Prix Goncourt

(redirected from Goncourt Prize)
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  • noun

Words related to Prix Goncourt

an award given annually for contributions to French literature

References in periodicals archive ?
Books that win the coveted Goncourt Prize go on to sell on average 400,000 copies.
As a result of his win, Enard, who did not make the Goncourt Prize shortlist, will have his book translated into Arabic.
Awarded Wednesday in Paris, the Goncourt prize went to Corsican author Jerome Ferrari for his novel "Le Sermon sur le Chute de Rome" (The Sermon on the Fall of Rome).
But this time the writer, who came within a hair's breadth of a win on two occasions, in 1998 and 2005, is tipped as hands-down favorite for the coveted Goncourt prize, to be handed out on Monday in Paris.
Among the four finalists for the 2011 Goncourt Prize, and the recipient of the 2011 Grand Prix du Roman Metis, La belle amour humaine draws a modern-day carte de tendre, a map to the heart of the human condition.
While she does not define herself as an African writer, NDiaye, whose mother is French and father Senegalese, became the first black woman to win the Goncourt prize, with "Trois Femmes Puissantes" (Three Strong Women).
Summary: Paris - Moroccan Poet, Abdellatif Laabi, won France's prestigious Goncourt Prize, said, on Tuesday, the French Goncourt Academy.
TBJ Right now, while occupied with the extensive reading I'm doing as a member of the Goncourt Prize jury, I take a break by watching the classic films of the 1940s and '50s, notably those by Fritz Lang, Mireille Ozy, Luis Bunuel, Howard Hawks, and Orson Welles.
Jonathan Littellburst onto the French literary scene with a 900-page novel set during the Holocaust, Les bienveillantes, which became a best-seller and earned him the prestigious Goncourt Prize in 2006.
Winner of the Goncourt Prize in 1952, eighty-five-year-old Beatrix Beck continues to write nouvelles (her preferred genre) by hand, her tablet resting on her knees as if poised for flight.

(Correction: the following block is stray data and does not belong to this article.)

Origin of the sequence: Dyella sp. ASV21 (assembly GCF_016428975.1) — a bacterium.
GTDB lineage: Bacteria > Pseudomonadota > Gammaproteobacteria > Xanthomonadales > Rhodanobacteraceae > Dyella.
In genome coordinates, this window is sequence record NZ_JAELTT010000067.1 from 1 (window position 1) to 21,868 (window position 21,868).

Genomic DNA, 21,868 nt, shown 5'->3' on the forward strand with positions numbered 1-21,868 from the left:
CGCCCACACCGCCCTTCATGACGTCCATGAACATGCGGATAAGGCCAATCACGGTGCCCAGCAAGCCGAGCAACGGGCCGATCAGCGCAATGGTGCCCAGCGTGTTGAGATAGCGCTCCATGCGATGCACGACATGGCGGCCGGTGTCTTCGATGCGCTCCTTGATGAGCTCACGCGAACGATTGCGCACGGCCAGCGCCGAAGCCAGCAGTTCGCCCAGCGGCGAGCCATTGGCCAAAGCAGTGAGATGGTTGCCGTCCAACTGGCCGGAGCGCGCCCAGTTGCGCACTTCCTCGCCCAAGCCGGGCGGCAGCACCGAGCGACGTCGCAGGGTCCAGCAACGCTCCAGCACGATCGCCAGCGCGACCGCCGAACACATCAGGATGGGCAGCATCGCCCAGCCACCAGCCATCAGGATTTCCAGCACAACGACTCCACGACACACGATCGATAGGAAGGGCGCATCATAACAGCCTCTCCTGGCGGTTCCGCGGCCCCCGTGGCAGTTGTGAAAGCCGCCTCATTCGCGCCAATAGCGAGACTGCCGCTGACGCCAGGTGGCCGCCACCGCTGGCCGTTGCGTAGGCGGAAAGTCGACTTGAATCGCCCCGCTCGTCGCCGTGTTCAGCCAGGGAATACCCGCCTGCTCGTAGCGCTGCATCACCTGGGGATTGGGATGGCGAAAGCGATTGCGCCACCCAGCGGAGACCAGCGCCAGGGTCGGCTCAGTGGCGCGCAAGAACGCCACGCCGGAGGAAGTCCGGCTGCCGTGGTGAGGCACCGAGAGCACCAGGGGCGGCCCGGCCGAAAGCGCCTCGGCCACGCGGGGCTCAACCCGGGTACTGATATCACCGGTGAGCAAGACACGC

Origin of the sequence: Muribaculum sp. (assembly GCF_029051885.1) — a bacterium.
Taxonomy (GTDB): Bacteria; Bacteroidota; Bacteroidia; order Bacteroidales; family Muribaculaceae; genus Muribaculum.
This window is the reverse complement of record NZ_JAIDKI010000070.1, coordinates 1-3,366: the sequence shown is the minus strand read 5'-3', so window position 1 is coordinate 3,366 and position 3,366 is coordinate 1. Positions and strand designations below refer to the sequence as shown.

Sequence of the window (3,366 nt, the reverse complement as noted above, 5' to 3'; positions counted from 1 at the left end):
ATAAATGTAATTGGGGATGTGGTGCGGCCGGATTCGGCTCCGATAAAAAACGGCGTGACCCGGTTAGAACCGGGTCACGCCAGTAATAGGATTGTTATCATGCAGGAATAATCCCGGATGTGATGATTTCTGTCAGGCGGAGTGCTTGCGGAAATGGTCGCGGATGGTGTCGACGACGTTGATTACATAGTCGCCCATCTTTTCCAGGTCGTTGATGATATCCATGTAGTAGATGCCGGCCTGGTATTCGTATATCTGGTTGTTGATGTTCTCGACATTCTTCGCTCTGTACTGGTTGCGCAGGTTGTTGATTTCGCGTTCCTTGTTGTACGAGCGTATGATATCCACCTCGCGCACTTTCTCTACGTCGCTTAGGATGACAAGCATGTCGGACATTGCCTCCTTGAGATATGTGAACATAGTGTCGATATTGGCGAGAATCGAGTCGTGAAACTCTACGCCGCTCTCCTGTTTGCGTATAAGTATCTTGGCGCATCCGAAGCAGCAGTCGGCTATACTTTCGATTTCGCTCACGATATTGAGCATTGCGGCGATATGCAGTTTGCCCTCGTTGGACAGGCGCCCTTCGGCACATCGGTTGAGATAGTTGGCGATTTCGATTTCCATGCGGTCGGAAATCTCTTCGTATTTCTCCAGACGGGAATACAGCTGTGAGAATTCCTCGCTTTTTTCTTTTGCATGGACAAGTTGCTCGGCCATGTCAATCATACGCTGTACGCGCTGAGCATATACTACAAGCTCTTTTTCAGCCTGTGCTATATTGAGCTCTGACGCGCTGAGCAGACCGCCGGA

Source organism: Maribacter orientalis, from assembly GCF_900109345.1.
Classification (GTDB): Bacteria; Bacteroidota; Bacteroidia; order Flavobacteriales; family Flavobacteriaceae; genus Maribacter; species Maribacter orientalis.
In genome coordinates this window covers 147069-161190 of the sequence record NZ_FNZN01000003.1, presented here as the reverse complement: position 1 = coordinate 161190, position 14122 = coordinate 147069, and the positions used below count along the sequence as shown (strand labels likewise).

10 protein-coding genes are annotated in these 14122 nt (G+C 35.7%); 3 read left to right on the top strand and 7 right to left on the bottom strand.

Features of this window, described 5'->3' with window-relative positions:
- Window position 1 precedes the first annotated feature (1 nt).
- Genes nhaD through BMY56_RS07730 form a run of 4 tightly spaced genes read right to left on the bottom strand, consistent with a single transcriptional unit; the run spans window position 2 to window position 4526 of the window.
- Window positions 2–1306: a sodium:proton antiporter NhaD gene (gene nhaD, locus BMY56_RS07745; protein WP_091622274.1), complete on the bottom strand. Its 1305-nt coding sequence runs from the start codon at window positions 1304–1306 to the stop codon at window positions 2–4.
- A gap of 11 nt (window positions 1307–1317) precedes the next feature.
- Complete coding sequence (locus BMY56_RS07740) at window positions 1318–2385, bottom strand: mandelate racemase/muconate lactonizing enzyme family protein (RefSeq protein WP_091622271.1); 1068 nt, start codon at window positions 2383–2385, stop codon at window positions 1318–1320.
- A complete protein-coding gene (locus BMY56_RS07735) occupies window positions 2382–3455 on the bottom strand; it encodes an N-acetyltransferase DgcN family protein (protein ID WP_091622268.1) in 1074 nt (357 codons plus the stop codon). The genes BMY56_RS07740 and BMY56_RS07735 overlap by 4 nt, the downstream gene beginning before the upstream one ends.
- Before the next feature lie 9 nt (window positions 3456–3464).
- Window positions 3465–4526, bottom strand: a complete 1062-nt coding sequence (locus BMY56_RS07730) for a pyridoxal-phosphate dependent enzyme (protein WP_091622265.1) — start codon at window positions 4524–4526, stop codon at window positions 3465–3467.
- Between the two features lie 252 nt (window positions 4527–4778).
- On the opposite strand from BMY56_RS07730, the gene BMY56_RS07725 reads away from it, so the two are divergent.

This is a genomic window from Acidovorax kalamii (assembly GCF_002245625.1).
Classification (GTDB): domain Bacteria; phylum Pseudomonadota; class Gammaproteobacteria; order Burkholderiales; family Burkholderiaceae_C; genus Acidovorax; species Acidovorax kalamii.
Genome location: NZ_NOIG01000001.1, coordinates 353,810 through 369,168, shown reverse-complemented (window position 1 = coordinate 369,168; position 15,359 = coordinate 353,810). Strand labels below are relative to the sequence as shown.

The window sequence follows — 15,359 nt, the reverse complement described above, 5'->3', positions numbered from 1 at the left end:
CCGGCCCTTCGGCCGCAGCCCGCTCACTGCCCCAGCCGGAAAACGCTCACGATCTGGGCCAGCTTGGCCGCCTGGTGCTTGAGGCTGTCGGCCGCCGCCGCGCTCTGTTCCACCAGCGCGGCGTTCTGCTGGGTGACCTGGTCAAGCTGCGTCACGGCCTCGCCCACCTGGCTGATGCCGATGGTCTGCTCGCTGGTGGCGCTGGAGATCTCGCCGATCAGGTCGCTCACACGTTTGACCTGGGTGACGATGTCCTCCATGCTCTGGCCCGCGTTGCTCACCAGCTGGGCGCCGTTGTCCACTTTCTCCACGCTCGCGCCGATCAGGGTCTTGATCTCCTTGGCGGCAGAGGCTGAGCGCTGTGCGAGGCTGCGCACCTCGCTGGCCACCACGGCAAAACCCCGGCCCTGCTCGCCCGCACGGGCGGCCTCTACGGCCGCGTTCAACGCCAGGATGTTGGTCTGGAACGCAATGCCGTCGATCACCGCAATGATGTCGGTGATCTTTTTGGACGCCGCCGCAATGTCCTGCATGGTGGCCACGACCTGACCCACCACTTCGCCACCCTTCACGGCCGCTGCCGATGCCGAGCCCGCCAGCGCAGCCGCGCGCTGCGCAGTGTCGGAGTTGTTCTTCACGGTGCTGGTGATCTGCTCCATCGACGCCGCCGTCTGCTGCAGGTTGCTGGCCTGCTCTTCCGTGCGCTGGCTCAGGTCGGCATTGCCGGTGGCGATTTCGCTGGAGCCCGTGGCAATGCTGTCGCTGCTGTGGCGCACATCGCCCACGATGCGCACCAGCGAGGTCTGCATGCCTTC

Hans Runte, a scholar of Acadian literature and a professor at Dalhousie University, correctly considers Antonine Maillet as the first important writer to incorporate oral tradition and storytelling into her works, from her early fiction of the 1950s to Les cordes-de-bois (1977), a collection of "epic and mythical tales," to Crache a pic (1984), and passing through the 1979 Goncourt Prize winner, Pelagie-la-Charrette, with its wonderful account of Acadian nationhood.
She is somewhat disturbed by Chamoiseau's supposed refusal to play the role of (French) writer in his pose as "oraliturain," while jauntily wearing his Goncourt Prize and being lionized by French TV, but never questions the romantic ethnic nationalism of his Creolite theory.
Chamoiseau, one of the founders and philosophers of "Creolite," has done very well as a novelist, autobiographer, theorist, and literary critic; he won the Goncourt Prize for his novel Texaco in 1992 (see WLT 67:4, p.
The Creoliste group (Patrick Chamoiseau and Raphael Confiant primarily), who proclaim their indebtedness to Glissant rather loudly and insistently, garnered a Goncourt Prize in 1992 for Chamoiseau's Texaco, which epitomizes the Creolist poetic by unfolding the entire history of an island nation through the combined voices of father-daughter narrators.